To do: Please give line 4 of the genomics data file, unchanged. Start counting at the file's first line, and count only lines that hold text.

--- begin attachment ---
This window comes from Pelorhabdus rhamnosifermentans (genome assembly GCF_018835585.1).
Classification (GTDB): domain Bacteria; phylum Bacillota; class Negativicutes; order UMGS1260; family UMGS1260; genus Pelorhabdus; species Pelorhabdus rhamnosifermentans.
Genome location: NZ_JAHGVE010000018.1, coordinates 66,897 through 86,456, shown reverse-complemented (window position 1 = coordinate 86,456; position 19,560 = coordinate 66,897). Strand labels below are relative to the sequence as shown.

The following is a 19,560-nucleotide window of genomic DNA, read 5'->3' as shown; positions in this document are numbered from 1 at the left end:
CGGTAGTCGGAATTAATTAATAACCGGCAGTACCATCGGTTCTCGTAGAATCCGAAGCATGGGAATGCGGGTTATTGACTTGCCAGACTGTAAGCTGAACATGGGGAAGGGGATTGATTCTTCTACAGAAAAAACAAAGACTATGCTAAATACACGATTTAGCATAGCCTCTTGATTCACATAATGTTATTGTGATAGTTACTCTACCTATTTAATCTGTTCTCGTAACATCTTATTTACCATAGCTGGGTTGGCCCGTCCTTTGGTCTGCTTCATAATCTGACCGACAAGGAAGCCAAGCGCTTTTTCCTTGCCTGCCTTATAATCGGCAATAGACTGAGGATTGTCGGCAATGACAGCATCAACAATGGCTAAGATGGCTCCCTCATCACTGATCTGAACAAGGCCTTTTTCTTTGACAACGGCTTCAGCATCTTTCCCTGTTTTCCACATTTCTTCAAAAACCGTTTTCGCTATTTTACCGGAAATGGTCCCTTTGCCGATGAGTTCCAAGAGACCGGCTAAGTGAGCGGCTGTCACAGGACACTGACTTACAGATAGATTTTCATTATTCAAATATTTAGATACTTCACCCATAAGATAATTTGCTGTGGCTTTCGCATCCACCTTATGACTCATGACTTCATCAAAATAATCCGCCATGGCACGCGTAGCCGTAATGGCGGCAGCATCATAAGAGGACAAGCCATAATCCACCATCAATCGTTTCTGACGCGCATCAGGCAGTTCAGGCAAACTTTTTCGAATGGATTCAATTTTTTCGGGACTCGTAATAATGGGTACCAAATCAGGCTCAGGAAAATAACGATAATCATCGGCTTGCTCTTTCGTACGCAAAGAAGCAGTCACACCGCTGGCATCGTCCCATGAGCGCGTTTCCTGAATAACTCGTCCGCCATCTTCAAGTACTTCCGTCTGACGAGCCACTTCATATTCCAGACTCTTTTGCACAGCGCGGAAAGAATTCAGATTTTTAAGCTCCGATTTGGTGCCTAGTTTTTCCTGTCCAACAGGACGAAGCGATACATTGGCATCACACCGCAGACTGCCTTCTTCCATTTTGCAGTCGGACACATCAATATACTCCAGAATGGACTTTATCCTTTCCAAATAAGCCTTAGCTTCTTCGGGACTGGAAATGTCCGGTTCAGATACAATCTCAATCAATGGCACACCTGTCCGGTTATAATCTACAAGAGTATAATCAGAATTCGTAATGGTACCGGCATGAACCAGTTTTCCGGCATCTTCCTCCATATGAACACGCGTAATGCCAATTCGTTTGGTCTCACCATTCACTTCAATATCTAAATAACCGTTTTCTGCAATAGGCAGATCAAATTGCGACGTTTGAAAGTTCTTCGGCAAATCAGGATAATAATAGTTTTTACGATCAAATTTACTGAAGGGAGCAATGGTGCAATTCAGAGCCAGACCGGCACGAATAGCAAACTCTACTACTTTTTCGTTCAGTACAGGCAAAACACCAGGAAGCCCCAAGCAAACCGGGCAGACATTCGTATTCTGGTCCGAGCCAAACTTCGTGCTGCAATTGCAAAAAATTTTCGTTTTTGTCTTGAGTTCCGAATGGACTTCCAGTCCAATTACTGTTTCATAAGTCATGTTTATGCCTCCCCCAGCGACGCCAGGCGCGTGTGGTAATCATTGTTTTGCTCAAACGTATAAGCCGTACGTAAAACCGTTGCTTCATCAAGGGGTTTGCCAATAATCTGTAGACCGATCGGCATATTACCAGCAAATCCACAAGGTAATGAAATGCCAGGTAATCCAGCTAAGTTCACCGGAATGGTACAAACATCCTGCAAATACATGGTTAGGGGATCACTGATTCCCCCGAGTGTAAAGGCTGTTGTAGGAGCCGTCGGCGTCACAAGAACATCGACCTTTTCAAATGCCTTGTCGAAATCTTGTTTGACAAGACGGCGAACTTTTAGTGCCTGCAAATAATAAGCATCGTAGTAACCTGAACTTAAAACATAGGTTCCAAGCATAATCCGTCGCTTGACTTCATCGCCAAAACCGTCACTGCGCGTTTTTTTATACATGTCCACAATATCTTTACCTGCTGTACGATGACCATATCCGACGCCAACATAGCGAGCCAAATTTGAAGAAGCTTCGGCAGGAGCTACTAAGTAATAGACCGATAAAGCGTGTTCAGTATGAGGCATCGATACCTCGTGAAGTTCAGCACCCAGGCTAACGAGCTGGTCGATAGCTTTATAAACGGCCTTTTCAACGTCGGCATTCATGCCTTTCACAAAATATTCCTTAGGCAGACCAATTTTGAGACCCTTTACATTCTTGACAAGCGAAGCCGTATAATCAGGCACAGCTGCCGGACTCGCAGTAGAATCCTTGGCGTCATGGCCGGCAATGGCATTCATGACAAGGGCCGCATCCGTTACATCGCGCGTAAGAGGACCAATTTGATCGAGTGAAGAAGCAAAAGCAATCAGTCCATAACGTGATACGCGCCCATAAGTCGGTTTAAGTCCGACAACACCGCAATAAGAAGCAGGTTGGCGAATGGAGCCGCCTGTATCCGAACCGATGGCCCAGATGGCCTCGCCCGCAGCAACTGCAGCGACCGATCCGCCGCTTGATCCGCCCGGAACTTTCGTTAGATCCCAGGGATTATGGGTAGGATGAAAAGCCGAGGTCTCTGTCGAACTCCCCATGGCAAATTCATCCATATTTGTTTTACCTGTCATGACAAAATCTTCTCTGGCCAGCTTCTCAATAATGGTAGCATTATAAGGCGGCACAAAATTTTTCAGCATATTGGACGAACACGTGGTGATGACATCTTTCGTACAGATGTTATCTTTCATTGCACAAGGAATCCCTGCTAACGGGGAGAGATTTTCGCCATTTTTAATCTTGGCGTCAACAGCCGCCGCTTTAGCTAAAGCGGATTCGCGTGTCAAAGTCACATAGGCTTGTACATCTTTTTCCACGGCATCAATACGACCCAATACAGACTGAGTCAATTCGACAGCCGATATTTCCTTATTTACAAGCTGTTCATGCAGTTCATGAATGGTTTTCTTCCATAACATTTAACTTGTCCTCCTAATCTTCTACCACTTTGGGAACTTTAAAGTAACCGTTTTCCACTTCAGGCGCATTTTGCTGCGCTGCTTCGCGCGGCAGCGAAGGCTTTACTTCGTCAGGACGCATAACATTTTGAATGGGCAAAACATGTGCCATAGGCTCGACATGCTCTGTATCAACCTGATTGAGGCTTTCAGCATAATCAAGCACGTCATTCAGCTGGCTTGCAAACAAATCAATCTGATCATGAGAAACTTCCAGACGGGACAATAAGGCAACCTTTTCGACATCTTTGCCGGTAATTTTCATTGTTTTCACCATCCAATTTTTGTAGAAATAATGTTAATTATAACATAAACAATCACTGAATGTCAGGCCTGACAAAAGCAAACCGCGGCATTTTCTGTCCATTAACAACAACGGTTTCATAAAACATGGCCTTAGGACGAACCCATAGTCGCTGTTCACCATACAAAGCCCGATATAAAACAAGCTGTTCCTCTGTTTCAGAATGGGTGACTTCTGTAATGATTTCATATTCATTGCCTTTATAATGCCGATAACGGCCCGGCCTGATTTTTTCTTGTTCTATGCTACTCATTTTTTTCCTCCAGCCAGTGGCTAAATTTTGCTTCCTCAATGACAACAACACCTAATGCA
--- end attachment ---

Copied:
The following is a 19,560-nucleotide window of genomic DNA, read 5'->3' as shown; positions in this document are numbered from 1 at the left end: